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Just Like You Told Us To
Deer hunting I tried but just the once and it was a long time ago. I went with a little buddy of mine named Brett Peacegrove and his old man, Pat. It was a Saturday morning in the fall, October or November maybe. I remember we left very early in the morning and all day long it was cold, gray, and foggy.
Pat picked me up outside my house in his old yellow pickup truck. Like me, both Brett and Pat were already dressed head to toe in green camouflage fatigues bought secondhand at an army-navy store. We all wore brimmed camouflage hats with a string on it and little nylon hoops so you could stash shotgun shells inside.
Rumbling along we didn’t talk much. I felt nervous, my mind groping through visions of blood-dappled leaves and the black marble eyes of a dead deer lying on its side, a tongue drooping pink out the side of its mouth. I didn’t like it. But I was already along for the trip and couldn’t back out. Silence seemed my best option.
Pat turned on the truck radio. Scratchy stations flipped in and out and settled finally on the drone of the local weather report. I had no idea where we were by this point, though it seemed like we had been in the truck for hours. I also had no idea where we were going.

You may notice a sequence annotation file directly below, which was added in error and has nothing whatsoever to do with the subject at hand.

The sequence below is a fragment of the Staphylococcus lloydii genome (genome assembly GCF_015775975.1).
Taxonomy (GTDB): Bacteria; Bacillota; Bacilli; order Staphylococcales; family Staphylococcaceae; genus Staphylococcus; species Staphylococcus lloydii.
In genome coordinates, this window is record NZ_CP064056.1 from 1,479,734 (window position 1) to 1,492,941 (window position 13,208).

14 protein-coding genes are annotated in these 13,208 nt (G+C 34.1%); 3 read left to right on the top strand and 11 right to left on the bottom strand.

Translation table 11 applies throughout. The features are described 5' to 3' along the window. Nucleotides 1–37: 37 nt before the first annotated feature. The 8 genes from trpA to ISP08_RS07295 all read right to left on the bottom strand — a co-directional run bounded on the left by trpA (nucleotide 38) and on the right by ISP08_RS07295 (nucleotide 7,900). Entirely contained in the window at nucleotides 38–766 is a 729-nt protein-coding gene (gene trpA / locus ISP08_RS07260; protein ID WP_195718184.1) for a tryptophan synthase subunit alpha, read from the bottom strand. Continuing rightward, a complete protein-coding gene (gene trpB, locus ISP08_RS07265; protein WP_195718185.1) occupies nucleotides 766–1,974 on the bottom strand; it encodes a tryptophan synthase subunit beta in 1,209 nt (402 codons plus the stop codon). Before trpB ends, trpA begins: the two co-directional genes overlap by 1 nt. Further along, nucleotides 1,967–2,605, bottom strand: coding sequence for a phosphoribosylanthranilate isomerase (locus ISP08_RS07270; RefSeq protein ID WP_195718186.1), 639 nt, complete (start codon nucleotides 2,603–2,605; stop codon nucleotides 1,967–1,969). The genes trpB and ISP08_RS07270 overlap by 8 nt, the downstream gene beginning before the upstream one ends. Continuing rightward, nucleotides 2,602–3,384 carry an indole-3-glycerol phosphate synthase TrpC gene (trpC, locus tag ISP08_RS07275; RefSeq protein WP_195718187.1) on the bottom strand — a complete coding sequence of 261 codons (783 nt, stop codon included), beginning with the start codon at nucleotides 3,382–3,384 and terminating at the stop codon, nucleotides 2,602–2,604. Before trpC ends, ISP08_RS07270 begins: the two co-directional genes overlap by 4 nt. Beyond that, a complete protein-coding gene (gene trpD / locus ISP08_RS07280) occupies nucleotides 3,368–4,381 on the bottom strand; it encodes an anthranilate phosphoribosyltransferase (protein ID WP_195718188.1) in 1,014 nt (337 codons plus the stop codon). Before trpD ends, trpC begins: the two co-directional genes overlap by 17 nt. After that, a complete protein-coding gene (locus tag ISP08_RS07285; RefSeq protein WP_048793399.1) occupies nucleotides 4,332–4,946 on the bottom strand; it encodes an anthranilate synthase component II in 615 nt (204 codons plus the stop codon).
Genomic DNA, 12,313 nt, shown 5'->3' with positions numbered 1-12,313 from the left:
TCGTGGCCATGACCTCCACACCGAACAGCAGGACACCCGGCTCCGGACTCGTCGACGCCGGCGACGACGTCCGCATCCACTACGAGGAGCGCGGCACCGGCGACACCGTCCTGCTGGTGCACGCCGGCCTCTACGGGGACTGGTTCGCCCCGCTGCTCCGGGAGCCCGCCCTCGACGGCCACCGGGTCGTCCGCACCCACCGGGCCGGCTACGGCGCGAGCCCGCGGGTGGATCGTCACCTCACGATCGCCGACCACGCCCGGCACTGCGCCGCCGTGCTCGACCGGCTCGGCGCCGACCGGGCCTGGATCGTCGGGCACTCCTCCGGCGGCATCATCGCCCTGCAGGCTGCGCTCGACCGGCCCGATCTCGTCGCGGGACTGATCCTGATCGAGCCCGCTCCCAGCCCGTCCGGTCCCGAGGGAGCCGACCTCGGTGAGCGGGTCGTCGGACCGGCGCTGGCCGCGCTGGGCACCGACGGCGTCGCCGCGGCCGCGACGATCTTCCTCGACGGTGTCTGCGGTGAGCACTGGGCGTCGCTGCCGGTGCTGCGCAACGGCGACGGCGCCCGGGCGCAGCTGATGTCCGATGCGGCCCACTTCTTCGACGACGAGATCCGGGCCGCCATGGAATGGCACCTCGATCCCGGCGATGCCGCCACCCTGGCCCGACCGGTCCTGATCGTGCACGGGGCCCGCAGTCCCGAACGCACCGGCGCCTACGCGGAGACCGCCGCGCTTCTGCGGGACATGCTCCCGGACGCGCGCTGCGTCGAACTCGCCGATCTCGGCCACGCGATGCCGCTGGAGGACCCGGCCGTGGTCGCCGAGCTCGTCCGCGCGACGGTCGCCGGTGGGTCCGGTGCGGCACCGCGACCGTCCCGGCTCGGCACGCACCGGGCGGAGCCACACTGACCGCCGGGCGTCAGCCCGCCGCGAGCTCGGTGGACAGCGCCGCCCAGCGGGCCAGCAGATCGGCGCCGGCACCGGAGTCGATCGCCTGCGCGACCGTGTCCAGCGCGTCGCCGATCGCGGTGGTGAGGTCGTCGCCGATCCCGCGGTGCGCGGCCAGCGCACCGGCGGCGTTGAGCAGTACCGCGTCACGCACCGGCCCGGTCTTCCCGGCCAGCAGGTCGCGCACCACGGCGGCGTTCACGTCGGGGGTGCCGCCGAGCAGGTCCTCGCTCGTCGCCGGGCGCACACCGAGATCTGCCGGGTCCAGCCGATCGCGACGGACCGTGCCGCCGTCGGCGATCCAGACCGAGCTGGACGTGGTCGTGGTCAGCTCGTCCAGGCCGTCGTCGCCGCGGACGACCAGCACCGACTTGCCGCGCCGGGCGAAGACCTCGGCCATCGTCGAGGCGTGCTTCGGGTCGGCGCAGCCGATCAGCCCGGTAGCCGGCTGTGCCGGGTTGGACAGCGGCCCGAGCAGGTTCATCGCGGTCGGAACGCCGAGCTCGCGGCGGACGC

Eventually we wound slowly down dust and gravel roads to settle in an unpaved lot overlooking dense forests.
Through the driver side window I saw a row of unfinished houses and sleeping atop hills of upturned dirt some dusty Bobcats. Scraps of cloudy plastic fluttered in the open windows of the soon-to-be mansions.
Pat killed the engine, undid his seatbelt, and then leaned over the wheel to look at us both:
"All right now listen up," he said. "We run into anyone or anyone asks us what we’re doing out here, just act normal, and tell em we’re out paintballing, okay? You got it?"
We both nodded, muttered something or another.
"Good. Now open up that glove box. It’s time to camo up."
Brett popped the glove box and the door fell open to reveal lighted stacks of papers, some junk and wrappers, and a rounded can. Inside the tin canister was an oily camouflage face paint, the circle divided into three different colors of paint: green, brown, and black.
"I’ll show you boys how it’s done," Pat said, running two fingers through the paint and smearing it slowly across the bridge of his nose and down his cheek, leaving behind a shiny trail of dark green where he’d rubbed. Then he dipped his fingers back in the tin for more. When we were all finished painting our faces Pat opened the door, its rusty hinges squeaking:
"Well boys," he said. "Time to drop your cocks and pick up your socks. It’s open season… "
Looking ghastly, green, and demonic we rose out from the truck like weird ghosts born of the forest undergrowth, made humanoid only by the whites of our eyes. Pat in particular held a nightmarish aspect now that he was painted up with camouflage.